The student pilot’s takeoff at the beginning of a session of checkride prep has been smooth and precise. Climbing smartly to a safe altitude, she guards the throttle with her right hand, taking a moment to trim off excess back-elevator pressure as the trainer climbs.
With the runway now out of sight behind the trainer, the pilot trainee lowers the nose briefly to clear the area ahead for traffic. Then she takes a quick glance back in the direction of the departure runway.
Why the rearward glance? To confirm that the aircraft is tracking the runway’s extended centerline—especially if the takeoff was performed in a crosswind.
“The climb with a wind correction angle should be continued to follow a ground track aligned with the runway direction,” notes Chapter 5 of the Airplane Flying Handbook. “However, because the force of a crosswind may vary markedly within a few hundred feet of the ground, frequent checks of actual ground track should be made, and the wind correction adjusted as necessary.”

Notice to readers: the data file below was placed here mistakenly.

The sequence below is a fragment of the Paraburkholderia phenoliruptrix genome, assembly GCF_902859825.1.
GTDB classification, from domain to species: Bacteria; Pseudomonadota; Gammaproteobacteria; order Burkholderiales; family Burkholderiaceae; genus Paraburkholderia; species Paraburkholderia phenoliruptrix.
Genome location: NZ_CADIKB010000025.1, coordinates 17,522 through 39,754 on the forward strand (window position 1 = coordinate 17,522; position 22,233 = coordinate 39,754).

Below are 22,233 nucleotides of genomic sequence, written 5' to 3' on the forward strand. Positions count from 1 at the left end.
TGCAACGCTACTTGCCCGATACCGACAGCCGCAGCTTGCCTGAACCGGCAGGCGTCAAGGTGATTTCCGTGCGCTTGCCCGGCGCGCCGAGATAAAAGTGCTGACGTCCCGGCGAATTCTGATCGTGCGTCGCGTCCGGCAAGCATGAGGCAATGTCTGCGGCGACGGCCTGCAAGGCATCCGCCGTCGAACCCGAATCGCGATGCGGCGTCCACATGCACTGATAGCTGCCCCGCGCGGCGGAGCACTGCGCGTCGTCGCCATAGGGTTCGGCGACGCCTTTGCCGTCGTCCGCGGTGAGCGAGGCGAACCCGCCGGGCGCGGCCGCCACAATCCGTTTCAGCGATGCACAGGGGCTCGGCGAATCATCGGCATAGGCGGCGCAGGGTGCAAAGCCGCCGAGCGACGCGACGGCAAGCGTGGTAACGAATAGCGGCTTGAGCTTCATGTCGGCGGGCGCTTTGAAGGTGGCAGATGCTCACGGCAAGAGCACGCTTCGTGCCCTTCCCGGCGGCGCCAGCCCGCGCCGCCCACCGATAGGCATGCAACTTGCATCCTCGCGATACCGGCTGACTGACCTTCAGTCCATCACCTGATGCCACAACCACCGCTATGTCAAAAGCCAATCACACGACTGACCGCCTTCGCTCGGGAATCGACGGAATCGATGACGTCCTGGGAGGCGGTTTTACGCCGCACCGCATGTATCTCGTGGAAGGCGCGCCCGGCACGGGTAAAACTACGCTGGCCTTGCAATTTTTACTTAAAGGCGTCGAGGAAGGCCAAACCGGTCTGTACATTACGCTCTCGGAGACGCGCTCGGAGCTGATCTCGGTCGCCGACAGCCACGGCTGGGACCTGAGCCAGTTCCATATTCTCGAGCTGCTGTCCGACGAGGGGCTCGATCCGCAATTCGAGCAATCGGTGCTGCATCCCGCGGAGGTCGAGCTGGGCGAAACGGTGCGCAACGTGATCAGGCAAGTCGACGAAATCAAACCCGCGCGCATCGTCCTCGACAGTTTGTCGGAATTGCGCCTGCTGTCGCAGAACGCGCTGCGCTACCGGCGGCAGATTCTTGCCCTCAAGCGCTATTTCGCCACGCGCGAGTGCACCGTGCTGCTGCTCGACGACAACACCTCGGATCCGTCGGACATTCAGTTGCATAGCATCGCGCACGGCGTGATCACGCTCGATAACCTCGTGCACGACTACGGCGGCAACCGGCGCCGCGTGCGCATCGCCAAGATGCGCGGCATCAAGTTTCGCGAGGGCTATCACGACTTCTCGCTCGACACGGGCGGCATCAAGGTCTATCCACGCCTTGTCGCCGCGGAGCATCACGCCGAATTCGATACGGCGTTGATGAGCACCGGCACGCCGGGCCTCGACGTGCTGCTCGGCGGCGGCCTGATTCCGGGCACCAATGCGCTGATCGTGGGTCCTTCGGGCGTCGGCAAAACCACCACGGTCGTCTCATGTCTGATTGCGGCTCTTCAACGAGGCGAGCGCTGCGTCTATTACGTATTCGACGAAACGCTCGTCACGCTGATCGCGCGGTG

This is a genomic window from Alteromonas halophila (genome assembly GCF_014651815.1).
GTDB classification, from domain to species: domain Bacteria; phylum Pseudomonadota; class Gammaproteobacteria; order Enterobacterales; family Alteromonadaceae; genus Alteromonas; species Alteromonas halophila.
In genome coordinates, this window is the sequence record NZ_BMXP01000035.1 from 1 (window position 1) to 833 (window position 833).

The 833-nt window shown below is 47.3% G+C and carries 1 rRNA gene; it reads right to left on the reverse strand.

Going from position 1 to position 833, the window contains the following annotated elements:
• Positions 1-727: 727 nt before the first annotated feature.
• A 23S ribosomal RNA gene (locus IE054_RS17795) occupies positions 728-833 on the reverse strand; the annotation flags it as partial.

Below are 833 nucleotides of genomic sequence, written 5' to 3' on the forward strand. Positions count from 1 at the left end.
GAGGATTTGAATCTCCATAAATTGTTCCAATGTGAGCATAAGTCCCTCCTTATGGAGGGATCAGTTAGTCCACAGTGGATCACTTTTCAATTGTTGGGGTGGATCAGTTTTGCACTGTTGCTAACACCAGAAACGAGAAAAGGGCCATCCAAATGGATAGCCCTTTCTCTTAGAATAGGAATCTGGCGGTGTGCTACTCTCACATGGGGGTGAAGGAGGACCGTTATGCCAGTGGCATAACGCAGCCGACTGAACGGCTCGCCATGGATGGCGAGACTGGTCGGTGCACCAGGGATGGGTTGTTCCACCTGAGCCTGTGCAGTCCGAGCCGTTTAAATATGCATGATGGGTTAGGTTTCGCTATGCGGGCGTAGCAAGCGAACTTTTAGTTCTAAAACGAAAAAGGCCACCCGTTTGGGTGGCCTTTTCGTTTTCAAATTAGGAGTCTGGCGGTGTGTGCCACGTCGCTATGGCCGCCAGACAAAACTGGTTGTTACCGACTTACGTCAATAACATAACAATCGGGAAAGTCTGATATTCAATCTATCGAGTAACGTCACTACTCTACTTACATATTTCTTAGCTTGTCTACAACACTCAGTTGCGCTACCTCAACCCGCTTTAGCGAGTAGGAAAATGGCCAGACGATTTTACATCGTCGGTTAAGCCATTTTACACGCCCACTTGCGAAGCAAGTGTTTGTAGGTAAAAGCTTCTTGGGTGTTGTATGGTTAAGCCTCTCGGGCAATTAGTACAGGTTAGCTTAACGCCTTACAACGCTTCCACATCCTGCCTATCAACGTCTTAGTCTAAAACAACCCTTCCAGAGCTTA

No crosswind raking the runway today? That’s no reason to neglect ground track. (Failing to check the track is a commonly observed error.) The aircraft’s gyroscopic heading indicator may not yet be providing completely accurate directional information. Or, if your initial heading wandered a bit during the departure, your aircraft could already be misaligned with the departure course.
Keeping the aircraft positioned above the centerline of the departure runway is good practice for safety, the trainee’s instructor says. But if an airport control tower instructs you to “fly runway heading” after takeoff, should you still include a wind correction angle in your tracking method?
“No,” replies the student pilot, citing guidance from the Pilot/Controller Glossary: “When cleared to ‘fly or maintain runway heading,’ pilots are expected to fly or maintain the heading that corresponds with the extended centerline of the departure runway. Drift correction shall not be applied; e.g., Runway 4, actual magnetic heading of the runway centerline 044, fly 044.”
If your training is based at a large, spacious airport, you may not fully appreciate the importance of your tracking skills until you make your first takeoff from a small airfield bounded closely by tall trees, or with obstructions lining the departure course. Then you will be thankful that a good track has been second nature since your earliest training.